Rockwell College 1923-1924
Rockwell College Annual 1998, pp 26-31
The year got off to the best possible start. When the results arrived on September 11 they were pronounced 'excellent'. They included the best prize list since 1916 and a record pass list. In the senior grade 17 passed out of 18. In the middle grade it was 19 out of 20, and all passed in the junior grade. The prize list brought 8 exhibitions, 1 book prize, 4 composition prizes and 4 medals. Donal McCarthy of Middleton, the brightest star in the Rockwell academic firmament got 3 junior grade medals. First places were achieved in French, Algebra, Arithmetic, History and Geography. No wonder the boys were 'granted recreation instead of the last class' and the promise of a free day in the future. The community had punch after dinner!
The results drew a flattering editorial from the Nationalist on October 23: 'Rockwell's year was probably the best in its long and splendid record . . . A school which wins no fewer than 11 exhibitions, 4 medals and 4 composition prizes on a total entry of 62 is something to be proud of. And it will be recalled that during last season Rockwell boys distinguished themselves also in the athletic field.'
There was to be a free day on the 13th but unlucky day it was and turned wet. The day was postponed. There was another postponement on the 17th as the weather was again bad. The chance was taken on the 24th and the boys went on a picnic to Athassel but they were caught in a downpour. A half-day was given for the results on the 28th and a whole day on October 1st. On this occasion the boys had a picnic to the Rock of Cashel and afterwards a matinee in Hannigan's cinema in the town. (The latter facility had opened some years previously and a dance hall was to be added the following March . Somebody was against this development as an attempt was made to set it alight the night before the opening, somebody perhaps influenced by Rev. Fr. Chrysostom O.E.M. Galway, who had sounded off about dancing the previous month: 'The purpose of modem dancing is not good. It makes for the corruption and strangling of the word of God and the corruption of the hearts and souls of of young people.' He added that modem dances, now in vogue, were direct incentives to sensuality and sin.
There were a few changes in the staff of the college. Fr. Cotter had died and Fr . P. Meagher of the previous year's staff had left. Fr. Griffin came in as Dean of Discipline in place of Fr. Leen. One of the lay staff, Mr. Twomey, had departed to take up an inspector-ship under the Education Board. There was a large batch of Brothers, helping out in the running of the place. Patrick was in charge of the shop and cellar, Brandon of the linen room, Dalmas of the tradesmen, Nicophorus the tailor, Albert of the indoor servants, Elimien the cook, Canice of the poultry and electric plant, Kieran of the garden, Malachy of the book shop, Aidan of the dairy, Finnbarr of the outdoor staff, Kevin of the brothers' refectory, Eugene of the boys' refectory and John Baptist was 'superannuated'.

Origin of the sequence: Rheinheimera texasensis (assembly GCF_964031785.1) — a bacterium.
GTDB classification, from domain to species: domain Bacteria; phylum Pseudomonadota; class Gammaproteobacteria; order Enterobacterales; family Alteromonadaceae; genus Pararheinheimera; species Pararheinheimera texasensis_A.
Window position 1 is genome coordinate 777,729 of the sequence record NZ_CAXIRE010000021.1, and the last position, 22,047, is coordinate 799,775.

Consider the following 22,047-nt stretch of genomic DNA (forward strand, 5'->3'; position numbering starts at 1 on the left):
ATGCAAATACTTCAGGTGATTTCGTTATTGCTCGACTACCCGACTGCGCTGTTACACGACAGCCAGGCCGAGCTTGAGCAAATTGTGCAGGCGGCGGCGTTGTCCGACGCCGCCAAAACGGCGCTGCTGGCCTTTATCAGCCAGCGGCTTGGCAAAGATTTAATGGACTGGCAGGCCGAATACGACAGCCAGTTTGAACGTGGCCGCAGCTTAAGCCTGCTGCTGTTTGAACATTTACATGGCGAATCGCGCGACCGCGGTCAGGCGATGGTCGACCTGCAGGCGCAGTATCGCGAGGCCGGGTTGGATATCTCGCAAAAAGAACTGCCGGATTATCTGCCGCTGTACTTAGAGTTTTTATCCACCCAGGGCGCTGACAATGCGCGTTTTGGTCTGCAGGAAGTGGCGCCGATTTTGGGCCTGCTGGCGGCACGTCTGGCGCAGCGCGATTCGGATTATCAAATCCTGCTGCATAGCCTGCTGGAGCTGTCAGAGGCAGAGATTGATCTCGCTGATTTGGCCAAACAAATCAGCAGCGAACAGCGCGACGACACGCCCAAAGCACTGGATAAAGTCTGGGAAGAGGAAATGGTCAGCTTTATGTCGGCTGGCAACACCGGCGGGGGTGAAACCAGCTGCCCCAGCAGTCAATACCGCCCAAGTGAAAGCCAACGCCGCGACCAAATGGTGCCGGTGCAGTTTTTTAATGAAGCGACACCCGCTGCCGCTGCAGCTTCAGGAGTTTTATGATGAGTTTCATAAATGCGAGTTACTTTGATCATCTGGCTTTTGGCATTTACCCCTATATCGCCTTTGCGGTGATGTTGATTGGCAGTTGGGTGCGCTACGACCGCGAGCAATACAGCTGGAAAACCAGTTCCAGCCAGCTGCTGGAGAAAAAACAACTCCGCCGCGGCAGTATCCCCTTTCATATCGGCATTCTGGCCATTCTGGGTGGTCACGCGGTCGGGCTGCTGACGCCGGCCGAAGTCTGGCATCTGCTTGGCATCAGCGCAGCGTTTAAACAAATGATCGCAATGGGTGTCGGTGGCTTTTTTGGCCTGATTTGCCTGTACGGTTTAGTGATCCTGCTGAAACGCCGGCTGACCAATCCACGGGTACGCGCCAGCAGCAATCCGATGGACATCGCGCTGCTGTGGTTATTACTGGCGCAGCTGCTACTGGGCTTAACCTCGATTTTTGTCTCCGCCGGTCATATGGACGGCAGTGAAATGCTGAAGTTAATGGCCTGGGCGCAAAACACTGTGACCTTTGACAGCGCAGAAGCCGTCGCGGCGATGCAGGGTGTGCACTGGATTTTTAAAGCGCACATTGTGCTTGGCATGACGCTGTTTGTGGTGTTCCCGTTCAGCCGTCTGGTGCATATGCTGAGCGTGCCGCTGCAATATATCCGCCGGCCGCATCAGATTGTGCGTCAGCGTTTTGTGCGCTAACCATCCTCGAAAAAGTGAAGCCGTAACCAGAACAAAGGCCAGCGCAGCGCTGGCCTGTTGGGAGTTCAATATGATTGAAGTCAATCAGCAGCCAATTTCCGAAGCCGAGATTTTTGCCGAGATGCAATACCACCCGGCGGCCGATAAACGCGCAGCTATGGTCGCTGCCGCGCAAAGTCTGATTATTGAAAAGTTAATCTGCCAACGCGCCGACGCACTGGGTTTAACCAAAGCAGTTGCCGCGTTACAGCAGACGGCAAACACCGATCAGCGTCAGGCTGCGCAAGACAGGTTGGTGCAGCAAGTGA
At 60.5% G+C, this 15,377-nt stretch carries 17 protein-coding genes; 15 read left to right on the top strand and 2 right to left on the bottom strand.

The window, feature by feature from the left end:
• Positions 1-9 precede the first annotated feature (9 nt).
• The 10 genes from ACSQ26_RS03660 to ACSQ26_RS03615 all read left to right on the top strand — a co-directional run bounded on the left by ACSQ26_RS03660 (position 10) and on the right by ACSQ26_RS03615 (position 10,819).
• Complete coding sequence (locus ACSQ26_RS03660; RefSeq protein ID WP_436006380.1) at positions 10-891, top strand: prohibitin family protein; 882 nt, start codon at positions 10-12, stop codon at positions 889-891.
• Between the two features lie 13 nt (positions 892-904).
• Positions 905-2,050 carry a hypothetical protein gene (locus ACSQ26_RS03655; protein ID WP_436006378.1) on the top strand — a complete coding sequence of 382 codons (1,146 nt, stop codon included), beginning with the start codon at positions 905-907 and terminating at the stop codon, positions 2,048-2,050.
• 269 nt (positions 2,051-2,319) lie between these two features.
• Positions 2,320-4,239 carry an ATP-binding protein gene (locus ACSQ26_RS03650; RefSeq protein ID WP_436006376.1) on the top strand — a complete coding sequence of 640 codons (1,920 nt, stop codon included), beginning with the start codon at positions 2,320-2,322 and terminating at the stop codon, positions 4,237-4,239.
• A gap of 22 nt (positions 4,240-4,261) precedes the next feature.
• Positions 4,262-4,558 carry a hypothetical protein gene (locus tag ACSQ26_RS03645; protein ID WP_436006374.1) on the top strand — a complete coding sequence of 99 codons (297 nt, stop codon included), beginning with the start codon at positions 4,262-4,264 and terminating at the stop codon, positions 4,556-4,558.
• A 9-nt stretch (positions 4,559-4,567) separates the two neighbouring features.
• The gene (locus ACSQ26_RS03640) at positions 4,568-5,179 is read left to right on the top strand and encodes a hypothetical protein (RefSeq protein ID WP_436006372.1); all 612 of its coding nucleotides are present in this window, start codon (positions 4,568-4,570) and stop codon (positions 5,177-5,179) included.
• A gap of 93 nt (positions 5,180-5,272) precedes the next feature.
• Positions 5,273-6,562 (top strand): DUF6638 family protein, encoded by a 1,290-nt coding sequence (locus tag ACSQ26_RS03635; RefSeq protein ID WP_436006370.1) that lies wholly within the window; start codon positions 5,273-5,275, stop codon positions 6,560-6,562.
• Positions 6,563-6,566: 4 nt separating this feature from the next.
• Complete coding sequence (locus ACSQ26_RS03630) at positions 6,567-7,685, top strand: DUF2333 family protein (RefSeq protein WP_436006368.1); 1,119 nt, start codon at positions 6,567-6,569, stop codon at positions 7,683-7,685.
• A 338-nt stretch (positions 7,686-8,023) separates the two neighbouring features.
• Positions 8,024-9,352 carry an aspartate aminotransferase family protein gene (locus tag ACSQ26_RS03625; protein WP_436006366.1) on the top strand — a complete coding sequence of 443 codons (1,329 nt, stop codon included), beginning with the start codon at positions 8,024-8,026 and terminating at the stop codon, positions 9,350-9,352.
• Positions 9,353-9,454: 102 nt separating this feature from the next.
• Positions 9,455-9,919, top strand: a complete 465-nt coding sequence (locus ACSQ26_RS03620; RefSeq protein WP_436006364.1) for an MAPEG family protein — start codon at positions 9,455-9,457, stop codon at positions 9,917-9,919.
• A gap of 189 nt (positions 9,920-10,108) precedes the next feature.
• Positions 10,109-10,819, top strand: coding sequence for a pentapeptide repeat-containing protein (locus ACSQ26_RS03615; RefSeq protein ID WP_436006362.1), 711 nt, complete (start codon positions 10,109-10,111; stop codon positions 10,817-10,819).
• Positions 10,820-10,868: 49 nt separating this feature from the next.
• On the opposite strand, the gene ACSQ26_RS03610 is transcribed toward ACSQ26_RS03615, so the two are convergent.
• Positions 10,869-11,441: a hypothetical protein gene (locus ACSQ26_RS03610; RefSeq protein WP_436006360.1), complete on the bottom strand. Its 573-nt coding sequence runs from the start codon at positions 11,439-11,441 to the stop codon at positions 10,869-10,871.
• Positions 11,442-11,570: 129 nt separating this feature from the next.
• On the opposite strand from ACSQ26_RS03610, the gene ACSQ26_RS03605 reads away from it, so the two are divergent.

Aftermath of the Civil War
The unsettled state of the country at the time impinged on the life of the college. On Otober 1 the farmyard was searched by Free State troops and not finding anything, they entered the Dean's wing where they were accosted by Fr. McGrath. He assured them that no wanted man was being harboured and they searched no further. Interestingly they had no warrant. Somebody had informed them that some of the 'boys' had been seen around the college at 6 p.m. the previous evening.
Early in October it was reported that there were eight Rockwell past pupils prisoners in the Curragh Camp, including Dr. John J. Comer of Galway. A week later a letter was received in the college asking prayers for past pupils, P. and M. O'Sullivan of Macroom, who were on hunger strike in Mountjoy jail and were ill in the prison hospital. Two weeks later the Journal reports: 'These days after Mass the boys pray for the prisoners, some thousands of whom are on hunger strike.' On November 19 we read that a past pupil, Jimmy White of Clonmel, was released from the Curragh Camp and, reflecting the divisions of the period, it is also reported that his brother, Eddie, was medical officer to the prisoners. In March we are informed that one of the servants, O'Brien, nicknamed de Valera, was arrested and tried with others before J. H. Rice, B.L., D.J., on the charge of 'raiding under arms.' He was sent to Limerick jail but acquitted on a technical flaw in the charge some time later. This experience may have had a shattering effect on his system because there is the following entry in the Journal for June 17: 'Thunderstorm at 10 p.m., in consequence of the shock of which the servant, O'Brien (De Valera), had to be attended by priest and doctor. '
It was a tough time for teachers. The Free State Government was imposing it's will in the new state. Notice came that to qualify for grants teachers should have eighteen hours class per week. Heretofore it had been fifteen. In November teachers' salaries were cut by ten percent, which meant a drop in salary of from £47 to £42 per annum. At a local level we read, in October, that 'Notes for boys' were introduced at last. But the entry continues: 'No notice having been given many of the professors handed in no marks.' The government also changed. the exam system. The old system of junior, middle and senior grades was to give way the following year to a two-examination structure, the intermediate and leaving certificate examinations. The year was the last year for the old system and the government had done away with medals, composition and book prizes. Only exhibitions remained but in future they would be known as scholarships.
There's an interesting entry for November 8. The results of the catechetical exams arrived. The college had come almost last in the diocese. The writer of the Journal has a query: 'Was the standard of the marking anything like uniform?' The reason for the query is spelled out. It was the Fathers themselves who had corrected the papers of the school, Ursuline Convent, Thurles, which had headed the list!
Beneath the surface all was not well in Rockwell. The big problem was the decline in numbers and the resulting drop in income. It was put starkly in the Journal entry for December 3: 'We have 101 boarders now as against 224 in 1916.' A later entry gives as the cause the slump in farmers' profits after the war, the unsettled times and 'our reputation for diehard republicanism.' We are working under depressing conditions. Our numbers have dwindled and the sword of Damocles hangs over us for the question of closing the college has been revived.' The immediate cause of the crisis is probably contained in a Journal entry for November 30: 'Mr. English, brother of Mr. John English, came and called in his loan of £450.'